• Lemon trees produce fruit all year round. One tree can produce between 500  and 600 pounds of lemons in a year.
  • Once upon a time lemons were presented as gifts to kings because they were  so rare.
  • California and Arizona produce 95 percent of the entire U.S. lemon  crop.

Lemon Nutrition:

  • Lemons contain vitamin C, citric acid, flavonoids, B-complex vitamins,  calcium, copper, iron, magnesium, phosphorus, potassium, and fiber.
  • Lemons contain more potassium than apples or grapes. Potassium is beneficial to the heart.
See the table below for in  depth analysis of   nutrients: 

Lemon (Citrus limon), fresh, without peel Nutrition Value per 100 g (Source: USDA National Nutrient data base)

Principle Nutrient Value Percentage of RDA
Energy 29 Kcal 1.5%
Carbohydrates 9.32 g 7%
Protein 1.10 g 2%
Total Fat 0.30 g 1%
Cholesterol 0 mg 0%
Dietary Fiber 2.80 g 7%
Folates 11 µg 3%
Niacin 0.100 mg 1%
Pantothenic acid 0.190 mg 4%
Pyridoxine 0.080 mg 6%
Riboflavin 0.020 mg 1.5%
Thiamin 0.040 mg 3.5%
Vitamin C 53 mg 88%
Vitamin A 22 IU 1%
Vitamin E 0.15 mg 1%
Vitamin K 0 µg 0%
Sodium 2 mg 0%
Potassium 138 mg 3%
Calcium 26 mg 3%
Copper 37 µg 4%
Iron 0.60 mg 7.5%
Magnesium 8 mg 2%
Manganese 0.030 mg 1%
Zinc 0.06 mg 0.5%
Carotene-߸ 3 µg
Carotene-a 1 µg
Crypto-xanthin-ß 20 µg
Lutein-zeaxanthin 11 µg

How to pick a good lemon:

  • Heavier lemons will have the most mineral content and sugar, thus  thick-skinned lemons will be lighter than thin-skinned lemons and will have less  sweetness and fewer minerals.
  • The ones with the most juice will have finely-grained texture peels.
  • Lemons should be fully yellow; the ones with green tinges have not fully  ripened and will be very acidic.
  • Over-ripe lemons will have a wrinkling look, soft or hard patches and will  not be a vibrant yellow.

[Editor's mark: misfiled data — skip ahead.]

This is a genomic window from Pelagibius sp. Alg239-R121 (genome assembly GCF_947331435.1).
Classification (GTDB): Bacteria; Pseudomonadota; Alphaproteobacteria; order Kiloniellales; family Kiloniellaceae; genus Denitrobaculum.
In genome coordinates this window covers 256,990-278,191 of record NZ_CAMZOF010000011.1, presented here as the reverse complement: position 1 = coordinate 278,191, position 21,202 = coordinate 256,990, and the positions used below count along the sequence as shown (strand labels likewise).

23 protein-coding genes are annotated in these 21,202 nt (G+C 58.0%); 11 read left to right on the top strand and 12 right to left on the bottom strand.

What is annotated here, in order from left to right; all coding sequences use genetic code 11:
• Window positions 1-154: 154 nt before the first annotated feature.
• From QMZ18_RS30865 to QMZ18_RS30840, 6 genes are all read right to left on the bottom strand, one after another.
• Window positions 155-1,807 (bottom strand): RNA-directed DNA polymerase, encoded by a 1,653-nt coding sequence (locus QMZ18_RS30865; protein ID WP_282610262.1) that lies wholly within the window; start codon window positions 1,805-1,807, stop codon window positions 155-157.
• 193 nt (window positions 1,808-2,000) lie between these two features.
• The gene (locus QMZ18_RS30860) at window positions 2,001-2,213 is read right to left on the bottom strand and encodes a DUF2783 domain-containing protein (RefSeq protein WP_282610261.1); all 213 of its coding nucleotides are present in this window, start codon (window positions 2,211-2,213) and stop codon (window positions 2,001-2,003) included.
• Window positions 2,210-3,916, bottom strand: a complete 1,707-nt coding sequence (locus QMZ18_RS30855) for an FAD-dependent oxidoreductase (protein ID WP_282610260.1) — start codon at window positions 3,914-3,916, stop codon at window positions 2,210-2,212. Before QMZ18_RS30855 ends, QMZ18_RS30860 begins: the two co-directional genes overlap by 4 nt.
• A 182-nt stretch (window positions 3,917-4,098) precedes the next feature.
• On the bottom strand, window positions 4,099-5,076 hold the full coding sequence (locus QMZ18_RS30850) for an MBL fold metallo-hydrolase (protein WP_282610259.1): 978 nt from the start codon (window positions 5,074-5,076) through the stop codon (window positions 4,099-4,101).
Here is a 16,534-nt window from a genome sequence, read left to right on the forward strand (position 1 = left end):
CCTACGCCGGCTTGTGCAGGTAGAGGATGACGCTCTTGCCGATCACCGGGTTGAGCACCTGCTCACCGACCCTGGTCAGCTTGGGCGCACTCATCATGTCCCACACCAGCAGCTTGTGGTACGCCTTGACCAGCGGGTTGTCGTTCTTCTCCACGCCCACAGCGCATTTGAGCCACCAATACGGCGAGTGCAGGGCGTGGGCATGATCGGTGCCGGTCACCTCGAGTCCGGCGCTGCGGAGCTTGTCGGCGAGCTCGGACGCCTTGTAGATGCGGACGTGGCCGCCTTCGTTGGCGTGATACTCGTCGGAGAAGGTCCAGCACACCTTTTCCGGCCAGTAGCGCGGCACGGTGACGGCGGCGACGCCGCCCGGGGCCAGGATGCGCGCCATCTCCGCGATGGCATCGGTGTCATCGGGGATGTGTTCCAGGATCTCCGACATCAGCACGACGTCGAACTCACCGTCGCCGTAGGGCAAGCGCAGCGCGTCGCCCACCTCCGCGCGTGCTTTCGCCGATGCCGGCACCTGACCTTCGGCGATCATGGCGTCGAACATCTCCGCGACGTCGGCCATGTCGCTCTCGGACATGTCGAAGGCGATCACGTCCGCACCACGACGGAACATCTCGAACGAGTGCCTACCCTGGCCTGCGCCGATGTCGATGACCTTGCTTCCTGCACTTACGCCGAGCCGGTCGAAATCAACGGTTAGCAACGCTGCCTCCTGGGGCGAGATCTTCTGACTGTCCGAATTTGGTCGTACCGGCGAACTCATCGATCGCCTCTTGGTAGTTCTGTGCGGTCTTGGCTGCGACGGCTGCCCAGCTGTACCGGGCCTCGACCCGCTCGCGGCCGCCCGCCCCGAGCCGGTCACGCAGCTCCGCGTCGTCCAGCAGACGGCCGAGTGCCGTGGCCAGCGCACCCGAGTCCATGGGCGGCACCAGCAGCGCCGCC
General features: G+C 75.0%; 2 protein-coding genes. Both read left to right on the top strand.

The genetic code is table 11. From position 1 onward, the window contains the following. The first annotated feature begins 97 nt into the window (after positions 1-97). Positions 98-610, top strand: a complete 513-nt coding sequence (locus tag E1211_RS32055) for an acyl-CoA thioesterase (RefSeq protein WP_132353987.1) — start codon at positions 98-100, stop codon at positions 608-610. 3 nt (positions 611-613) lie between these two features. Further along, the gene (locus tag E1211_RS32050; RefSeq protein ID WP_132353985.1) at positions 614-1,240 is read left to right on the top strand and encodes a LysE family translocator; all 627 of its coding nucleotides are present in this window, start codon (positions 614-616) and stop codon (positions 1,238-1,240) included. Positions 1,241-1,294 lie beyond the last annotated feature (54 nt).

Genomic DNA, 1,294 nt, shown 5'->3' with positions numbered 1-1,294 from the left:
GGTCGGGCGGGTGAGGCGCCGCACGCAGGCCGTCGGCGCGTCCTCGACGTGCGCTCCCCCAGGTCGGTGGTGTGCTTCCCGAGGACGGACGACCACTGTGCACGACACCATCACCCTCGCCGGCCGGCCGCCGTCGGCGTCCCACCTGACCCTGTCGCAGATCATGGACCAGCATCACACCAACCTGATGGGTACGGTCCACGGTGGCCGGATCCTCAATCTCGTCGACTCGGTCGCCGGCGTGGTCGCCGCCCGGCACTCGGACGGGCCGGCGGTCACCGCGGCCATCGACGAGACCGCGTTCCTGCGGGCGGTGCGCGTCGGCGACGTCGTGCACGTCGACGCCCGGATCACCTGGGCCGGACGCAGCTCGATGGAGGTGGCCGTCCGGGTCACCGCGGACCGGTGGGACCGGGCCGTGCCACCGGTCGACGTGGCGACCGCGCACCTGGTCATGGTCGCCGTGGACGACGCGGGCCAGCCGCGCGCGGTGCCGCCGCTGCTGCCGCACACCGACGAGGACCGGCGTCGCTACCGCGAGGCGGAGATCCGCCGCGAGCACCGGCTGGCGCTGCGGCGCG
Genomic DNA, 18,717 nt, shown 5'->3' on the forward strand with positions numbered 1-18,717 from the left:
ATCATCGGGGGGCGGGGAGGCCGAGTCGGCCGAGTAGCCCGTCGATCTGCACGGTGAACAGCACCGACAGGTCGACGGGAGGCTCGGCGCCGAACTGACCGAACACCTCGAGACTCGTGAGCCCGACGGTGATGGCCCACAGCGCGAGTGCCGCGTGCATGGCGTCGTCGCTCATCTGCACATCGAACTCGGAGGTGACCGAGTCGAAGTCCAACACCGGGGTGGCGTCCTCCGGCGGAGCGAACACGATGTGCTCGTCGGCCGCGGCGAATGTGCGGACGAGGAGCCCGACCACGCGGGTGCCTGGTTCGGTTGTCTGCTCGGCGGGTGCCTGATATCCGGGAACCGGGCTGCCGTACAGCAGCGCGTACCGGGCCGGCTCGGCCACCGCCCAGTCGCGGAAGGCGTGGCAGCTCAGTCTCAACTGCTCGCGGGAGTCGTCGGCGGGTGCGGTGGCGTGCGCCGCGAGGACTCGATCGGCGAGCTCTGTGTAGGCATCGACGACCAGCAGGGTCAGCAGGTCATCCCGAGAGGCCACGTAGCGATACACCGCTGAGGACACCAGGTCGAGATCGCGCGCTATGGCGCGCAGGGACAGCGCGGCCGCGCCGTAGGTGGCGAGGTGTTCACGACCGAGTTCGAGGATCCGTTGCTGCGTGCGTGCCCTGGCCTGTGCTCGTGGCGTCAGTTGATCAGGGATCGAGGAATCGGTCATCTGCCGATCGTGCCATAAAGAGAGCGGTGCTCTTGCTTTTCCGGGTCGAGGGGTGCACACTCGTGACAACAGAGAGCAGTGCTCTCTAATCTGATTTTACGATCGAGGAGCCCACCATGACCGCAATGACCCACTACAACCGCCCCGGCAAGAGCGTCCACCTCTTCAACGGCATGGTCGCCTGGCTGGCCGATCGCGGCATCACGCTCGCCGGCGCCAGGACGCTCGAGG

• Lemons stay fresh kept at room temperature (not in sunlight) for about seven  to 10 days; or store them in the refrigerator crisper for about four to five  weeks.

How to use lemons:

  • “When life gives you a lemon… squeeze it, mix it with six ounces of  distilled water and drink twice daily.” –Jethro Kloss in his book Back to  Eden
  • A bowl of fresh lemons will add fragrance and color to a room for days.
  • Alkalize with lemon water.
  • To reducing sodium intake, squeeze fresh lemon on salads, steamed  vegetables, soups and stews.
  • Roll a lemon on the counter a few times before squeezing to maximize the  amount of juice.
  • Lemon juice can be stored for later use by putting freshly squeezed lemon  juice in ice cube trays until frozen, then store them in containers in the  freezer.
  • Dried lemon zest should be stored in a cool and dry place in an airtight  glass container.
  • The zest of fresh lemon is a wonderful addition to cakes, cookies and in  vegetables.
  • Finally…try a Lemon Facial Cleanser …as recommended by Dr. Oz.

“When life gives you lemons, make grape juice and let the world wonder how  you did it.”  –Tori Truax

Lemon Cautions:

  • Pure lemon juice contains acid which is harmful to tooth enamel. Always  dilute with water before drinking it.
  • Lemons that are not washed properly, like the ones you get in restaurants,  may include potentially pathogenic microbes.

Delicious Lemon Recipes

By Diana Herrington

Diana Herrington turned a debilitating health crisis into a passion for  helping others with healthy, sugar-free, gluten-free, eating and cooking. After  testing and researching every possible healthy therapy on her delicate system  she has developed simple, powerful principles which she shares in her recent  book Eating Green and Lean, and as host to Care2 groups: Healthy  Living Network and Healthy  Cooking. She is the head chef at Real  Food for Life, where she shares recipes and tips. Sign up for the Real Food  for Life weekly newsletter or catch her on Facebook  or  Twitter (@DancinginLife).


Comments on: "16 Health Benefits of Lemons" (1)

  1. My son is a lemon lover and I always worried that too many lemons would eat up the enamel on teeth. I can see now however that I can give him his beloved lemon juice in a variety of ways. Thank you for all the info. I am passing this on to my parents. They both have high blood pressure.